• Weakness implies dependence on the Holy Spirit. Ministry is not simply a matter of best practices. It is a spiritual enterprise. As Francis Schaeffer said, “And as Christians, we too must comprehend something of our need for spiritual power. If we think we can operate on our own, if we do not comprehend the need for a power beyond our own, we will never get started" (No Little People).
  • Weakness implies devotion in prayer. When we comprehend that we are weak, we turn away from pride and self-sufficiency to our true source of power. A prayerless life is a life that fails to recognize my true condition.
  • Weakness implies a willingness to suffer. The illusion of strength and an unwillingness to suffer go together. Weak people, it seems, are less surprised by suffering. Ajith Fernando writes, “In a world where physical health, appearance, and convenience have gained almost idolatrous prominence, God may be calling Christians to demonstrate the glory of the gospel by being joyful and content while enduring pain and hardship.”

It’s been years since I noticed that Holy Trinity values weakness. I’m not sure if any other churches have included it in their list of values, but perhaps many more should.

Today's Generation Hungry for Real Christianity

I started pastoring in the early 1990s when church growth principles and the seeker-sensitive movement were big. A decade later, beginning soon after 2000, the emerging church seemed to take off. We're now beginning a new decade. What does the future hold for the Church in Canada?

According to John Neufeld, senior pastor of Willingdon Church in Burnaby, B.C., it won't be another fad. "People are hungry for a Christianity that is real, lasting, and historic," he says. Neufeld believes that many, especially younger people, have grown tired of a methodologically driven church-growth movement, and that the emerging church will not last because it doesn't offer people enough certainty. "It's the old mainline liberal movement with ripped jeans and guitars," he says. But he's noticing that younger people, as well as new immigrants to Canada, are hungry for a deep understanding of classic, orthodox Christianity. "My real hope is in the next generation," he says.

For decades, Neufeld seemed out of step with the times. A friend tells me that he first heard Neufeld preach as a guest in a seeker-sensitive church. The topic? Hell. Neufeld preached on topics that many seemed to ignore, and stressed expositional preaching when others were stressing preaching geared to seekers.

Now Neufeld finds himself popular. He teaches a theology class for people in their twenties, and so many are interested he can't fit them all. He notices them reading John Piper and Tim Keller, even centuries-old authors John Calvin and Jonathan Edwards. He's never seen this before.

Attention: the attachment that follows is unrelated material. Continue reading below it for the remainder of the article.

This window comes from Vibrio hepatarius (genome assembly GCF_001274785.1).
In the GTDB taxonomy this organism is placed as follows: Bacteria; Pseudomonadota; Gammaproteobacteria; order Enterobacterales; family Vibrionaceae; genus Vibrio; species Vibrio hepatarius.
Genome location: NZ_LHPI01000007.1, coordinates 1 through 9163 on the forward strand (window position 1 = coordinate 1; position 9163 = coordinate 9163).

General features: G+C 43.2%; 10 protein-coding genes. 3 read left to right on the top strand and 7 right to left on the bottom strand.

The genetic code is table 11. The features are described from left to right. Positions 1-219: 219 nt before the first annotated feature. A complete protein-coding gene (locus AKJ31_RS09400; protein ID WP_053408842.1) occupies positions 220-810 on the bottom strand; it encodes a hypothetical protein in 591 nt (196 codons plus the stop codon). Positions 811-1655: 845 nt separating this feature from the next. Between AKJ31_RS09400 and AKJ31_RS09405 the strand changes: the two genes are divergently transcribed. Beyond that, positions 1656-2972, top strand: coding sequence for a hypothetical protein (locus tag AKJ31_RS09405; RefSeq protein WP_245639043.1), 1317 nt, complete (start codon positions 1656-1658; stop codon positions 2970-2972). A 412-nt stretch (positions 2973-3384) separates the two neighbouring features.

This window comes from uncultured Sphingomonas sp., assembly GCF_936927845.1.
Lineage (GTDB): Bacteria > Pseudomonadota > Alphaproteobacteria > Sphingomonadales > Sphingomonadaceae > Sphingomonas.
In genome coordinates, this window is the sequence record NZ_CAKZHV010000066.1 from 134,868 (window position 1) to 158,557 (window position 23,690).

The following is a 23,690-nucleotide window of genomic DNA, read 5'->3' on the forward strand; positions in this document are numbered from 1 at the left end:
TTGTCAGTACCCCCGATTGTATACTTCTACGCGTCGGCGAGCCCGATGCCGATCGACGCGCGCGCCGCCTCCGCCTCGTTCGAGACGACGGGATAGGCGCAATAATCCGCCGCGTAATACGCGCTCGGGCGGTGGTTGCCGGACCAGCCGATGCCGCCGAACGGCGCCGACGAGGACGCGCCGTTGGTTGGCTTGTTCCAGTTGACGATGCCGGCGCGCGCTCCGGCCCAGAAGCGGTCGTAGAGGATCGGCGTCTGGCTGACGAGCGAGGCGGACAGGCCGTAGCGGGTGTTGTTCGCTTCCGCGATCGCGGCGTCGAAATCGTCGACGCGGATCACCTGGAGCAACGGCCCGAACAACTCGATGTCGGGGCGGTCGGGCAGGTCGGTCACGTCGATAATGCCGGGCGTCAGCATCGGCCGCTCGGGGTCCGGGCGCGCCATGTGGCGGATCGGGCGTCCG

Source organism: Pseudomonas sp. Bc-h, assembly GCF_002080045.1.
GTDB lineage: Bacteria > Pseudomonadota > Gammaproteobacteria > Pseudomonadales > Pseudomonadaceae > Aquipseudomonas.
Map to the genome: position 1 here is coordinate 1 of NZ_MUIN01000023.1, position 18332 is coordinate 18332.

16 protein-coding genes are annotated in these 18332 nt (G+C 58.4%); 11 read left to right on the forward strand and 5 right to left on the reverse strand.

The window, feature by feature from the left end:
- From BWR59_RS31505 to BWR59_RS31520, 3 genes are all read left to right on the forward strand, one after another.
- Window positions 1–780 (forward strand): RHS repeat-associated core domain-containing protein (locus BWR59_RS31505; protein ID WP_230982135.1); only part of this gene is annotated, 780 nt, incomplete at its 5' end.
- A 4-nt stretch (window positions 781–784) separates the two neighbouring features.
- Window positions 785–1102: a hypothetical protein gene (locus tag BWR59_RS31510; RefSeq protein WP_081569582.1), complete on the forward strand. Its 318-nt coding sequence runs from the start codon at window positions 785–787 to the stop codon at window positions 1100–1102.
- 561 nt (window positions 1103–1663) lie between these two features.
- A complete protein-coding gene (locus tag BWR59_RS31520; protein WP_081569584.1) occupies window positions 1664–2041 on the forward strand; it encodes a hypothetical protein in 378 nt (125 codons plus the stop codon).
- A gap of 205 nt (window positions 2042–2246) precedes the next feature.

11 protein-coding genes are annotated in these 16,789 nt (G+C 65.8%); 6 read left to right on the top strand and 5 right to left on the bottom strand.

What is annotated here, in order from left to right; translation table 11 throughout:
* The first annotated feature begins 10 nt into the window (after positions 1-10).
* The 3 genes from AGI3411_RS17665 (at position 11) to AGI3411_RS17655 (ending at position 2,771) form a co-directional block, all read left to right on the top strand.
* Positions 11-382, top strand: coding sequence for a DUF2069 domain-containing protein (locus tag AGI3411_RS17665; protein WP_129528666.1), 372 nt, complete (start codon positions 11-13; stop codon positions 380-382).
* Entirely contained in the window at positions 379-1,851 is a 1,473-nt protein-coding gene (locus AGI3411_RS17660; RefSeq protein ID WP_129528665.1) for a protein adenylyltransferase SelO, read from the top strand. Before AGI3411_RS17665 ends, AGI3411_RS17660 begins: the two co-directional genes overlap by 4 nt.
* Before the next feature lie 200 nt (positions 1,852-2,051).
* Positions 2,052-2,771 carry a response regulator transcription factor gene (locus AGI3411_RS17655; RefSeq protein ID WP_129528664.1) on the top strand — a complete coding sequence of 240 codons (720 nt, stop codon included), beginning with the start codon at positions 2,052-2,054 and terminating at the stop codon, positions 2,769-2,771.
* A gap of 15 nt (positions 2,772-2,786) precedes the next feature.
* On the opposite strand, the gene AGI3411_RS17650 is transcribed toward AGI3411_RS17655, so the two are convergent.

Neufeld is clear that seeker approaches are not completely dead. Some, especially baby boomers and some in the Bible belt, are still attracted to the movement. "The seeker movement played well with those who were bored with Christendom," he says. "But it has not made inroads into the secular mainstream." Secular communities like Burnaby are more interested in the hardcore message of Christianity rather than a watered-down version.

Neufeld finds this exciting. "We have a secular generation that is almost completely ignorant of the gospel. We live in a mission field. We can introduce them to Christ for the very first time. We're actually proclaiming something that people have never heard, and it's a message that's exciting, offensive, and world-changing."

Willingdon, the church Neufeld pastors, has started an organization called reFocus Canada, "dedicated to bringing biblical refocus to Canadian churches." It is "is a gathering of individuals and churches who agree to stand together on a common theological foundation, to strive together side by side in developing skills and tools that will extend the impact of the Gospel, and to suffer together with those engaged in a conflict that comes for the sake of Christ." Most members live in western Canada.

I asked Neufeld what advice he would offer to churches and pastors. Neufeld was clear that they should begin with committing to expositional preaching. "Learn how to exegete the text. Make it meaningful and relevant. Preach through books of the Bible. Reclaim the message that has been neglected. Lead people to the historic Christian faith rather than the latest fad."

He also believes that pastors need to focus on the biblical role of elders: to teach and disciple. "I'm not throwing rocks at methodology," he says. "We need to learn skills. But we haven't studied 1 and 2 Timothy and Titus enough. We need to return to the biblical model of leadership rather than the CEO model of business leadership."

Neufeld also believes that we need to focus on the large Canadian urban centers, which are predominantly secular. "Plant churches in them. Preach the Bible there."

He also believes that we need to recover a biblical emphasis that we've lost: suffering. "Anyone going into pastoral ministry must see suffering as part of the package. When they realize that suffering is part of ministry, they can cooperate with grace. Do not pray for suffering to be removed."

People are hungry for substantial ministry, and the church has an opportunity to return to its core. Neufeld finds this exciting, and he's glad to know that he's not alone.

Originally posted in January 2010